How To Drive Business Leads In Question & Answer Forums
How To Drive Business Leads With Question & Answer Forums
How To Drive Business Leads With Question & Answer Forums
by

My mother used to tell me the only stupid question was the one you didn’t ask. Thanks to social media, in business terms, the only stupid question is fast becoming the one you don’t answer.

People are driving leads using Question and Answer forums like LinkedIn Answers, Yahoo! Answers and Answers.com. While most case study examples seem to be independent consultants, someone has finally put some quantification around the trend with some surprising results.

Business.com released a report last week entitled, “Social Media Best Practices: Question & Answer Forums.” You can download it for free from their website. It does require a simple and free registration to offer you future participation in Business.com research. The report is worth the effort and you don’t have to opt-in for anything to get it.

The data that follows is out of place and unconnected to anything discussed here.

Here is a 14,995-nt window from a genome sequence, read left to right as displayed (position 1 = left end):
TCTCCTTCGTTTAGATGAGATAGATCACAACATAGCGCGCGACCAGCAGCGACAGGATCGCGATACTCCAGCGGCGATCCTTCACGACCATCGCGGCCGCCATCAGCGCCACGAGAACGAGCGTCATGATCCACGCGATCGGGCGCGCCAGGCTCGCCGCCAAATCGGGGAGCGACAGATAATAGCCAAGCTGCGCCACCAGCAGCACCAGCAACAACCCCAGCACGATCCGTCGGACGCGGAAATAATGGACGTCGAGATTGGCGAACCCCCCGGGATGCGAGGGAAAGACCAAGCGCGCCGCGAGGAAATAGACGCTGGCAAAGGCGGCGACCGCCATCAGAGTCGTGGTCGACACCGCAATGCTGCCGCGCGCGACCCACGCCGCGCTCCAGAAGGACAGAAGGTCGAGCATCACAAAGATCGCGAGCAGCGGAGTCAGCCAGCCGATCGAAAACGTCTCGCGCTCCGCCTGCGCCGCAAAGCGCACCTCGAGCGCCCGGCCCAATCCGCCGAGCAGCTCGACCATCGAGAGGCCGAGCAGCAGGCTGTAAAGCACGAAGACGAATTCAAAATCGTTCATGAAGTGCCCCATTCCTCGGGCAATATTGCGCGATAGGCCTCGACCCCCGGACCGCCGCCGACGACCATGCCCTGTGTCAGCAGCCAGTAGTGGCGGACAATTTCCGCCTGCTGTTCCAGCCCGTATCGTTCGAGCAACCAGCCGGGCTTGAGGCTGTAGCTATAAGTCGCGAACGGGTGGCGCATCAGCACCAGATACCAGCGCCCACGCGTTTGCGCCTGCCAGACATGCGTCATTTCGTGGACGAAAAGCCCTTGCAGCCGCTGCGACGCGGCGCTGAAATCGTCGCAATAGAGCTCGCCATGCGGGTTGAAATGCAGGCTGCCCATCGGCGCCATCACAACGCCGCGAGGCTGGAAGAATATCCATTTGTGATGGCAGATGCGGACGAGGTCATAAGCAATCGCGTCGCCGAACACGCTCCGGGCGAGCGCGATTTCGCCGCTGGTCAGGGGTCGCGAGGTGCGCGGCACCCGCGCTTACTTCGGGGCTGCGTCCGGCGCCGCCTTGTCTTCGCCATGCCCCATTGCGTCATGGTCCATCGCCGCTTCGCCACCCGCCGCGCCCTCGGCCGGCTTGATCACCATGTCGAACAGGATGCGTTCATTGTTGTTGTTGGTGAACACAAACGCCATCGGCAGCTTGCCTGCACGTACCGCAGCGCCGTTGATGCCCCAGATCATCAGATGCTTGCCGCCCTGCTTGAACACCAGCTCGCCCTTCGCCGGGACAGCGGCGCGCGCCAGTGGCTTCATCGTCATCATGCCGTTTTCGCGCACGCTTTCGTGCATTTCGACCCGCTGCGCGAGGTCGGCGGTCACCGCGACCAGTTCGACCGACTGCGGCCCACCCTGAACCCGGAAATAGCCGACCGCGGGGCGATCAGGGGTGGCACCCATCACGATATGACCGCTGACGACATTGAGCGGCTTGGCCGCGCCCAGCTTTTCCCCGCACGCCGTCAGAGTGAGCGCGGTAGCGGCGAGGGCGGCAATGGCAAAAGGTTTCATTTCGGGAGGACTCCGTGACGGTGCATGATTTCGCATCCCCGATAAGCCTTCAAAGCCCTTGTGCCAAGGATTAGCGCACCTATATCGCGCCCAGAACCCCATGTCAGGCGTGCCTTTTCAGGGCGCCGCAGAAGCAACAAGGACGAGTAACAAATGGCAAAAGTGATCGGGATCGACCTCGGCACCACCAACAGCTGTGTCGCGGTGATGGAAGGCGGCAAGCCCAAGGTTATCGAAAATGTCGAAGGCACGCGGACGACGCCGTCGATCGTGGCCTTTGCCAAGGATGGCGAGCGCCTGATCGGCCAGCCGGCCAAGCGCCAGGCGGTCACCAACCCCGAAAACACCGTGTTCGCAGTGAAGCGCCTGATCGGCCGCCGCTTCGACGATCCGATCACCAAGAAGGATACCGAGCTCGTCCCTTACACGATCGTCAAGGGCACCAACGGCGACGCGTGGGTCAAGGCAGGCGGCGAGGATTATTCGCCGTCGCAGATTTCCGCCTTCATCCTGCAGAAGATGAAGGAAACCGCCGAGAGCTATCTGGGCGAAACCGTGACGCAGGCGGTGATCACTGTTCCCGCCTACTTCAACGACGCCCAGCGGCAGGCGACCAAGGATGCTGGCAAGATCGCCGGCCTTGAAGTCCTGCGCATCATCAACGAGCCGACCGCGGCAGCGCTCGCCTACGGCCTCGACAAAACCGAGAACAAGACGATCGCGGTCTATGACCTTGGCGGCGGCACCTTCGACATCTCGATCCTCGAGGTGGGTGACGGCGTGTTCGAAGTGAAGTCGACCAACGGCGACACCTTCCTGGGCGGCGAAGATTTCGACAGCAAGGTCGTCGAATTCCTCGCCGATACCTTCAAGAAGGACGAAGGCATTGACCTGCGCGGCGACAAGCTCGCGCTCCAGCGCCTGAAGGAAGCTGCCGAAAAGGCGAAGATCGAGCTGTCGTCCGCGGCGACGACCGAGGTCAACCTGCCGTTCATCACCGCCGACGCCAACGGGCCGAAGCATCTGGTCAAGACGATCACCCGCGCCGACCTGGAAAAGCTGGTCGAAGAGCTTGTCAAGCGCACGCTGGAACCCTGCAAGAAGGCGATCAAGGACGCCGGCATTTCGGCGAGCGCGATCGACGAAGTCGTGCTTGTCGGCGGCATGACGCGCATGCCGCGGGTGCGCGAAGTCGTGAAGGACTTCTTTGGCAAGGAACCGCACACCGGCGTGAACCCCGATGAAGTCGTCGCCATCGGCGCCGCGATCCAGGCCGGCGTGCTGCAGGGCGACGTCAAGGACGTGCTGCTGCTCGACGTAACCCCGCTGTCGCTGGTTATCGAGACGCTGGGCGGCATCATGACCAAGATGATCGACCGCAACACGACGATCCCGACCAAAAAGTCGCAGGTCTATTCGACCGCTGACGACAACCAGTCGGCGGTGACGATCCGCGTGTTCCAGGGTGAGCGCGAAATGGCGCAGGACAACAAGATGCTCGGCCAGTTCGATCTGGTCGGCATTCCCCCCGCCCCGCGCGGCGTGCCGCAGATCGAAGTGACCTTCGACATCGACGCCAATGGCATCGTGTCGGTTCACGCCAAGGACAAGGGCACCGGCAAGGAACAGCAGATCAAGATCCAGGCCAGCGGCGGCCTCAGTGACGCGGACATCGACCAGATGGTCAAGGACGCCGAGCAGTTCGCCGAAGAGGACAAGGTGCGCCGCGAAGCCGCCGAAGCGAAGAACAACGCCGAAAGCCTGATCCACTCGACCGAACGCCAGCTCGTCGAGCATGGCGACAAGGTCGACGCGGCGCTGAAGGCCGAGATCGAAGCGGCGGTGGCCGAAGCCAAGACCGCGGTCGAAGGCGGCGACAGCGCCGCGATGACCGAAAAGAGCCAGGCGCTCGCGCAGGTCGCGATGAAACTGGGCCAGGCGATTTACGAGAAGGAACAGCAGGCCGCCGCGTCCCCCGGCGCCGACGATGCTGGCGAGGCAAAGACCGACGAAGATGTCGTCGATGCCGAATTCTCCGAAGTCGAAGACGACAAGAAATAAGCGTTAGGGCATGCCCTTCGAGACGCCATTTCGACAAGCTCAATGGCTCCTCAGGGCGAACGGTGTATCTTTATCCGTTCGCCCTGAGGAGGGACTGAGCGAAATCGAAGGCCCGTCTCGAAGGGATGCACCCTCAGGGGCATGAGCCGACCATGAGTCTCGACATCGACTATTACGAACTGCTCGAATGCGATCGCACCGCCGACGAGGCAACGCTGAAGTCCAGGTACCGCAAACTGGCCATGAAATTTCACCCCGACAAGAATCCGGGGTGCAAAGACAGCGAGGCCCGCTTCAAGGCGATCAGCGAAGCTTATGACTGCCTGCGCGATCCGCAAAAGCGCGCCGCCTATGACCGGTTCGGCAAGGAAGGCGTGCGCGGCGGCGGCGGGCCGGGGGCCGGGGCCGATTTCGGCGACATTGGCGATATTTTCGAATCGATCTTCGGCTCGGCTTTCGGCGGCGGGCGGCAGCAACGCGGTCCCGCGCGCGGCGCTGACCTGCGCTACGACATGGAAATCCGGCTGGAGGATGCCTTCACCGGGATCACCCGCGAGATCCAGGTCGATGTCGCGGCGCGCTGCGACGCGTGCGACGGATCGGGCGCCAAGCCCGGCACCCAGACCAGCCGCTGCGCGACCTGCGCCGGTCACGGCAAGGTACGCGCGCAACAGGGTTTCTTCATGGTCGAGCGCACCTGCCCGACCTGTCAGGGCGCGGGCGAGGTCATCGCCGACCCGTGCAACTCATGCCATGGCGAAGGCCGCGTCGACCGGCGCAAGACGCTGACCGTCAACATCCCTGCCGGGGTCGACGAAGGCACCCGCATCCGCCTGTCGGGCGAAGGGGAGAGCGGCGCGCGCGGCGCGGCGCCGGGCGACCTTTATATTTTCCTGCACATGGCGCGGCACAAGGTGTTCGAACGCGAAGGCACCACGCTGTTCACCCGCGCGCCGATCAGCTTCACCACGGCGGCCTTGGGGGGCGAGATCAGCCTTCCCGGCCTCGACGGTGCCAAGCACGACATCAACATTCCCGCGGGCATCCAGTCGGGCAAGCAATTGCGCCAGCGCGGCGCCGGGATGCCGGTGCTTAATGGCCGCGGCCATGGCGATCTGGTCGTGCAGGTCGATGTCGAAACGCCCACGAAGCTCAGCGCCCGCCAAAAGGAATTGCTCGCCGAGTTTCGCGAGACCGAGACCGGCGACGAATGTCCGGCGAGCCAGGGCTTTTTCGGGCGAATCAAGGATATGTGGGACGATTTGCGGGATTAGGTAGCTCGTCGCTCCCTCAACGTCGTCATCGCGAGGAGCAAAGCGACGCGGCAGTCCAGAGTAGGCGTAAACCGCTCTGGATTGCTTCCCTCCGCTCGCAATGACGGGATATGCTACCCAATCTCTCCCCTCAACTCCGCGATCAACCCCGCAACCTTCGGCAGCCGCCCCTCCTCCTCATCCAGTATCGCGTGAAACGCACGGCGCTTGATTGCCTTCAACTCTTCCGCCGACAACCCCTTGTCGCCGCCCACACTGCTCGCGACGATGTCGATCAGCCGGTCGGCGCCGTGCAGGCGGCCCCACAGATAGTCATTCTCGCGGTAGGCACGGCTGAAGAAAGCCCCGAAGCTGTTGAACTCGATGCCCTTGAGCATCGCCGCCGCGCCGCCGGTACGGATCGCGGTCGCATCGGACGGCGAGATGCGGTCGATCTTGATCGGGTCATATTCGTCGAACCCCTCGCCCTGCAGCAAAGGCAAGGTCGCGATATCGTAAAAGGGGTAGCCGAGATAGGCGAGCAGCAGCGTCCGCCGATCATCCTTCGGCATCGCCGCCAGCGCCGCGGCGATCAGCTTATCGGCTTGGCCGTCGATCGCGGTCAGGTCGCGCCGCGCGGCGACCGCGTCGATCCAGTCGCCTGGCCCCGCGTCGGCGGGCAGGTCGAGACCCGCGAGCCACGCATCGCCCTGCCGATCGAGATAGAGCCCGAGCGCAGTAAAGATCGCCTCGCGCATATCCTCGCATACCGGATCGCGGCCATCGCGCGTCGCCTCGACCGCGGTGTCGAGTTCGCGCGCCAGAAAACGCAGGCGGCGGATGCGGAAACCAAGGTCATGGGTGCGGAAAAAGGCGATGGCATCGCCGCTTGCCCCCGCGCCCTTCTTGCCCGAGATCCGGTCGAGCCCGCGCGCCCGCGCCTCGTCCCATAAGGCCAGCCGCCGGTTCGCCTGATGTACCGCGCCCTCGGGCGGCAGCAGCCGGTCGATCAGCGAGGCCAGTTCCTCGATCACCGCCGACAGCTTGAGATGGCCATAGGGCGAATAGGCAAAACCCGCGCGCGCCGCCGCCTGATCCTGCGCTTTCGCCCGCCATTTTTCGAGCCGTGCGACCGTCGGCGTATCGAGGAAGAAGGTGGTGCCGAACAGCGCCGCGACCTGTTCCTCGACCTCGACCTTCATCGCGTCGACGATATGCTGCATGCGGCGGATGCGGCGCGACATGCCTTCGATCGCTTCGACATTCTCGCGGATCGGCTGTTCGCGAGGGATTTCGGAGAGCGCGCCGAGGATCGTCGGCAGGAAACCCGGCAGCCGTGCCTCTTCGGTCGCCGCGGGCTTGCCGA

Business.com 3-sided Highlighter
Image by Tamar Weinberg via Flickr

Polling over 1,400 professionals, some 59 percent of whom were business owners or C-Level executives, Business.com discovered some interesting information around question and answer forums, including:

  • Webinars and podcasts are the most popular social media resource for business information
  • While Q&A forums are eighth on the list of most popular business resources, 49.4 percent of respondents say they use them.
  • Q&A forums are more popular than Twitter as a business resource by 14 percent (49.4 to 35.4 percent of respondents saying they use them).
  • Among those who use Q&A forums, 92 percent say they are at least somewhat useful with 25 percent claiming them to be “very useful.”